Monthly Archives: February 2016

Science and the Computer Revolution

Many scientists and sociologists could find the means to make the argument that we are currently involved in a scientific revolution spurred by computers. Although the last scientific revolution may have involved the invention of science itself, our current one does at least seem to involve, if not the proliferation of science, the proliferation of completely new means of conducting science, at levels so much more powerful and informative than previously known that science itself arguably has changed.

rev in evTake for example the rise of big data, as well as deep learning, machine learning, artificial intelligence, cognitive computing, whatever you want to call it capabilities that have risen along side the data. Now not only can huge amounts of data be collected, the process of analysis is speeding up faster and faster as computers are being programmed to look at large data sets and figure out how to best sort them, tasks that can take huge teams of researchers 1000% longer. With these tools, the medical and engineering fields are growing faster than ever before. Genomes are being fully written down or predicted, viruses are being mapped, all kinds of cool stuff.

Computers have also made the invention of new tools much easier. Without the computing that went into creating LIGA’s equipment, likely the physicists responsible for finally discovering the first confirmed gravitational wave would have never been able to understand whether that wave was real or just a result of a passing train or earthquake. Truly amazing stuff.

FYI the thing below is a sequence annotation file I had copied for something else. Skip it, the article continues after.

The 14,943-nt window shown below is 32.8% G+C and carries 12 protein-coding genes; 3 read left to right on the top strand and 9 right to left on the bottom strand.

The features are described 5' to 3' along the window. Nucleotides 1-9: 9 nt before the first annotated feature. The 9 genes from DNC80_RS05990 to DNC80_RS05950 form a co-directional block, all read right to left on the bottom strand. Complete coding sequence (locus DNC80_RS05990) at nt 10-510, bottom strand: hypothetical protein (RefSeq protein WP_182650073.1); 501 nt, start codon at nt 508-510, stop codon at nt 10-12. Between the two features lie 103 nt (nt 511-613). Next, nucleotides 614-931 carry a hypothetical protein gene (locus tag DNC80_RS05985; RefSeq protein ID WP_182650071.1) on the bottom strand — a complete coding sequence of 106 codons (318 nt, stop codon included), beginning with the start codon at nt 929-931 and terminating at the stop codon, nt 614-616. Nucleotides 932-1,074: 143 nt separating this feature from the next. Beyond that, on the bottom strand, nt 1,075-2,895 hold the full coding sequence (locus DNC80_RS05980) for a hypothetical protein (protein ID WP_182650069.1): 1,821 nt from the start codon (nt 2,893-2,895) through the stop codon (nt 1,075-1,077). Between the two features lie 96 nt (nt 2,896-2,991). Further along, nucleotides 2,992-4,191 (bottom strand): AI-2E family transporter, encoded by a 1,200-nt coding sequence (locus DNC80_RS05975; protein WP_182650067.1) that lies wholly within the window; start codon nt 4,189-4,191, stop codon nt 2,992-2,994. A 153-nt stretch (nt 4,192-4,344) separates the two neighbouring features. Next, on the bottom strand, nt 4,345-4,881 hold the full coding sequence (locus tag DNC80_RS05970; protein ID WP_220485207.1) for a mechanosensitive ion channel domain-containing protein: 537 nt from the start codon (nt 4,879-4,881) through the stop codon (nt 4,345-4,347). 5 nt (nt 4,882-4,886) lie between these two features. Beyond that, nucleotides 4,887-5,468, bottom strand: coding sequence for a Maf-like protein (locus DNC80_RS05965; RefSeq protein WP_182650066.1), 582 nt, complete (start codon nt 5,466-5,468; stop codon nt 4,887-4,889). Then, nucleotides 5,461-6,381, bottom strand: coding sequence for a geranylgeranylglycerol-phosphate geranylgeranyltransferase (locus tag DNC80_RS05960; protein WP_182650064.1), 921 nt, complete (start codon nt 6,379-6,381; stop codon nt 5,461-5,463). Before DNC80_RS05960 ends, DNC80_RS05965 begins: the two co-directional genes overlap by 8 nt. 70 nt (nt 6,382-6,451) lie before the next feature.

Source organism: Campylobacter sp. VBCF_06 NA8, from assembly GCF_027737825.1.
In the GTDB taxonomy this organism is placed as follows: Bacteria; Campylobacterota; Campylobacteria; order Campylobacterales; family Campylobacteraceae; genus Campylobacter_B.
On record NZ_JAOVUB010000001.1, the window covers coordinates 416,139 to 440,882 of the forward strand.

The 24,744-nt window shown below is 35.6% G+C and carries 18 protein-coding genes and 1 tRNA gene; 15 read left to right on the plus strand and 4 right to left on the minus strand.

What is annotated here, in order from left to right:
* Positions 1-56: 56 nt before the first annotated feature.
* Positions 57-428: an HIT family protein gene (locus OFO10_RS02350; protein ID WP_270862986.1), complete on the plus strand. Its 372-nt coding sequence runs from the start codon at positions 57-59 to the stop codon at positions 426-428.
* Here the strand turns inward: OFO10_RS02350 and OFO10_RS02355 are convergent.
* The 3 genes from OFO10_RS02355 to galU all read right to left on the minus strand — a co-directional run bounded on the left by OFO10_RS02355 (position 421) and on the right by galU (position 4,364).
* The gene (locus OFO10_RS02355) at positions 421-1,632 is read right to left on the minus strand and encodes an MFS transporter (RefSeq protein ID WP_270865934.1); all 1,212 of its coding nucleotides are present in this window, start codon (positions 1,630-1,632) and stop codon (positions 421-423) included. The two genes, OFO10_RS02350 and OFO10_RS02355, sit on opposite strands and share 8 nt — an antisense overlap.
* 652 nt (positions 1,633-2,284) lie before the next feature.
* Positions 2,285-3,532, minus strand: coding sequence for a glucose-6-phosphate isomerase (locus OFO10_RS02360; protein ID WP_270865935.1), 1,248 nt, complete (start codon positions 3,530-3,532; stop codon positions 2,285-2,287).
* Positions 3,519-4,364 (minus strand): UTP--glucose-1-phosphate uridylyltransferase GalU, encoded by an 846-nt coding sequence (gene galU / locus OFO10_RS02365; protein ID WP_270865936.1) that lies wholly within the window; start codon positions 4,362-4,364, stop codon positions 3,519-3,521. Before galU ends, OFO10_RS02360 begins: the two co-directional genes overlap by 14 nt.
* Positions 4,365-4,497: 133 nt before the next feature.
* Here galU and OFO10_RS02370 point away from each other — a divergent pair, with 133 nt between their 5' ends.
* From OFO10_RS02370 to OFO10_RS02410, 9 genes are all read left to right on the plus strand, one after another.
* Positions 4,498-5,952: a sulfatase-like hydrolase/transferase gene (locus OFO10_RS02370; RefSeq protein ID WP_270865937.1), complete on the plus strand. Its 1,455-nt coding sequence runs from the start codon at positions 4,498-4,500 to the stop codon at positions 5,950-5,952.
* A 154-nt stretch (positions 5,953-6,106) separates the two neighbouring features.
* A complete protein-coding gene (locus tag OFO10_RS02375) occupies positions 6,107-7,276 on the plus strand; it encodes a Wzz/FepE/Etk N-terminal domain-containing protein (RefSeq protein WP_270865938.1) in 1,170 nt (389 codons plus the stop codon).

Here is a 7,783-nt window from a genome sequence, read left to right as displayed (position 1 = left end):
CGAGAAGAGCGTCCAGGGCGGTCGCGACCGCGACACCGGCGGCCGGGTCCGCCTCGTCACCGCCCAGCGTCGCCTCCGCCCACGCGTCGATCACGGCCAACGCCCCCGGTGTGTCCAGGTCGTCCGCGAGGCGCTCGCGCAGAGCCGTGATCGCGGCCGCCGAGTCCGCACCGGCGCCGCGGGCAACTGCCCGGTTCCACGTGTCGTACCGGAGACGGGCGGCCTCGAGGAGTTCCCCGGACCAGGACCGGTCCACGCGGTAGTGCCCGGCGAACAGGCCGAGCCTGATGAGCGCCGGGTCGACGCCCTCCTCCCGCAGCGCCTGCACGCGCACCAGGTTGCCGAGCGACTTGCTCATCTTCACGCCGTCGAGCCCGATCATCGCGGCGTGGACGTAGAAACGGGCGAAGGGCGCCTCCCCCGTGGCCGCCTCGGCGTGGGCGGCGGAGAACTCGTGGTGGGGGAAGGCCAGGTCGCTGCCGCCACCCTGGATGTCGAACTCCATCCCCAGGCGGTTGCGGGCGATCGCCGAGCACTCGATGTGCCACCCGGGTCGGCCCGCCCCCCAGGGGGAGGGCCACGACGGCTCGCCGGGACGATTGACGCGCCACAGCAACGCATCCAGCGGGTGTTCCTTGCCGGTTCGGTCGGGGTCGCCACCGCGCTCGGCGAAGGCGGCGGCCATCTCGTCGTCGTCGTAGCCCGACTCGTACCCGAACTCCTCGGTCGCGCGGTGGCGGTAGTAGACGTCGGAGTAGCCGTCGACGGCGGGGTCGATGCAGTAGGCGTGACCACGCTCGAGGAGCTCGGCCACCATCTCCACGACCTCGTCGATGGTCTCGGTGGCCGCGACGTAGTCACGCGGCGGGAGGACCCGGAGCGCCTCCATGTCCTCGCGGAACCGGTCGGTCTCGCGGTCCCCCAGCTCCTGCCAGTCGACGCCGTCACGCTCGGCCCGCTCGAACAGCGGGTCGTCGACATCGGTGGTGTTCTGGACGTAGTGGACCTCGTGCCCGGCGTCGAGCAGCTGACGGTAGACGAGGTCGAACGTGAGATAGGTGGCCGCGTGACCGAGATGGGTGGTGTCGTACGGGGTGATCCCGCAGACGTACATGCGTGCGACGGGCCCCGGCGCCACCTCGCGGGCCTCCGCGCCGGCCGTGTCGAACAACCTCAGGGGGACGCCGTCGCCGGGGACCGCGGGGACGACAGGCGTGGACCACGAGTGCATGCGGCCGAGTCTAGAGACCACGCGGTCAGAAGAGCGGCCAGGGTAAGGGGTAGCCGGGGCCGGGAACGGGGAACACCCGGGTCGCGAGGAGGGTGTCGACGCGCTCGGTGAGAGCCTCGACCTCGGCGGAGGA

And then to move on to how computing may affect the human mind; it’s hard to say, as the rise of the internet is so unprecedented and remains so fresh in our era that longterm studies have yet to be conducted on the results of our newest companions. That said, the rise of the cloud and cloud computing as well as neural mapping progress have led some transhumanists to end belief and hope to the 2045 initiative, the movement towards making it possible to upload one’s “self” to the cloud and live as a hologram for as long as there are computers and an internet an infrastructure to project one’s self.

rockoThat said, some believe that there truly is a limit to how much the human spirit can be melded with the human-made. Those who counter transhumanist theory and the 2045 initiative stress that the human brain and neural connections do not work linearly and would likely to be too immense to ever translate into digital, binary code.

And perhaps they’re right, but then there’s the highly awaited rise of quantum computing, an effort to make subatomic particles function as transistors that actually can function with more parts than just 0 and 1. If that’s to happen, perhaps less linear and more biological movements can be mimicked by computers which, if they were made out of subatomic particles, would perhaps be capable of being more biological themselves.

Yes, the world is changing, and it takes a huge amount of time and internet wandering to even get a tiny piece of it into your brain, so perhaps the rate at which a human being learns would be the biggest change of all. If only we could figure out how to speed that up.